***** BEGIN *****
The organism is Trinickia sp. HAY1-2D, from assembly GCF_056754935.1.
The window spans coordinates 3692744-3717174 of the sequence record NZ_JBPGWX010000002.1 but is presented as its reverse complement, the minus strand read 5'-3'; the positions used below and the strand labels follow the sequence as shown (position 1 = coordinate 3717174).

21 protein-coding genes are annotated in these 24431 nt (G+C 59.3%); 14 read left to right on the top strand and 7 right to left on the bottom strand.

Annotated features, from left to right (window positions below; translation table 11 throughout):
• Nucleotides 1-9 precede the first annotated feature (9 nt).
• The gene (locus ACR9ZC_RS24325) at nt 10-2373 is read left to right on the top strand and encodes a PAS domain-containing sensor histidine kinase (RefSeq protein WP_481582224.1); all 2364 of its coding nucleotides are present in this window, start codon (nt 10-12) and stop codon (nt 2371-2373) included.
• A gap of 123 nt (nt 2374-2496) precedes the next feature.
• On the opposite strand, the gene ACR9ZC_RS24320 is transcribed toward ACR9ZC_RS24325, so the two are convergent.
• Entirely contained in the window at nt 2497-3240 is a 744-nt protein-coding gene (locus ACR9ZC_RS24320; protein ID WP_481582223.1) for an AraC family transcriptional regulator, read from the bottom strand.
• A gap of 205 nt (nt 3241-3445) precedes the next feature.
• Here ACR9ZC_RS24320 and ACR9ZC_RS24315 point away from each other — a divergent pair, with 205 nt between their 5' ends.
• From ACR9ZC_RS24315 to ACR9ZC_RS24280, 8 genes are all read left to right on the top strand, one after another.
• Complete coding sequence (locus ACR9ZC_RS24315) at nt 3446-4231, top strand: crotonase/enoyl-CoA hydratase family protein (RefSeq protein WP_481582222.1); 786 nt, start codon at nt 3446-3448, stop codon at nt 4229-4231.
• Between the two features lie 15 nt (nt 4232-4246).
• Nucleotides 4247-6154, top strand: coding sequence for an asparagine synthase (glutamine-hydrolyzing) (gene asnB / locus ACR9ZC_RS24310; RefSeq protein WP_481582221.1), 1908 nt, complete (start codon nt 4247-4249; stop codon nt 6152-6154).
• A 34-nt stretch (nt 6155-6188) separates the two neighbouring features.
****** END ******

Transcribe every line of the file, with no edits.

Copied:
The organism is Trinickia sp. HAY1-2D, from assembly GCF_056754935.1.
The window spans coordinates 3692744-3717174 of the sequence record NZ_JBPGWX010000002.1 but is presented as its reverse complement, the minus strand read 5'-3'; the positions used below and the strand labels follow the sequence as shown (position 1 = coordinate 3717174).

21 protein-coding genes are annotated in these 24431 nt (G+C 59.3%); 14 read left to right on the top strand and 7 right to left on the bottom strand.

Annotated features, from left to right (window positions below; translation table 11 throughout):
• Nucleotides 1-9 precede the first annotated feature (9 nt).
• The gene (locus ACR9ZC_RS24325) at nt 10-2373 is read left to right on the top strand and encodes a PAS domain-containing sensor histidine kinase (RefSeq protein WP_481582224.1); all 2364 of its coding nucleotides are present in this window, start codon (nt 10-12) and stop codon (nt 2371-2373) included.
• A gap of 123 nt (nt 2374-2496) precedes the next feature.
• On the opposite strand, the gene ACR9ZC_RS24320 is transcribed toward ACR9ZC_RS24325, so the two are convergent.
• Entirely contained in the window at nt 2497-3240 is a 744-nt protein-coding gene (locus ACR9ZC_RS24320; protein ID WP_481582223.1) for an AraC family transcriptional regulator, read from the bottom strand.
• A gap of 205 nt (nt 3241-3445) precedes the next feature.
• Here ACR9ZC_RS24320 and ACR9ZC_RS24315 point away from each other — a divergent pair, with 205 nt between their 5' ends.
• From ACR9ZC_RS24315 to ACR9ZC_RS24280, 8 genes are all read left to right on the top strand, one after another.
• Complete coding sequence (locus ACR9ZC_RS24315) at nt 3446-4231, top strand: crotonase/enoyl-CoA hydratase family protein (RefSeq protein WP_481582222.1); 786 nt, start codon at nt 3446-3448, stop codon at nt 4229-4231.
• Between the two features lie 15 nt (nt 4232-4246).
• Nucleotides 4247-6154, top strand: coding sequence for an asparagine synthase (glutamine-hydrolyzing) (gene asnB / locus ACR9ZC_RS24310; RefSeq protein WP_481582221.1), 1908 nt, complete (start codon nt 4247-4249; stop codon nt 6152-6154).
• A 34-nt stretch (nt 6155-6188) separates the two neighbouring features.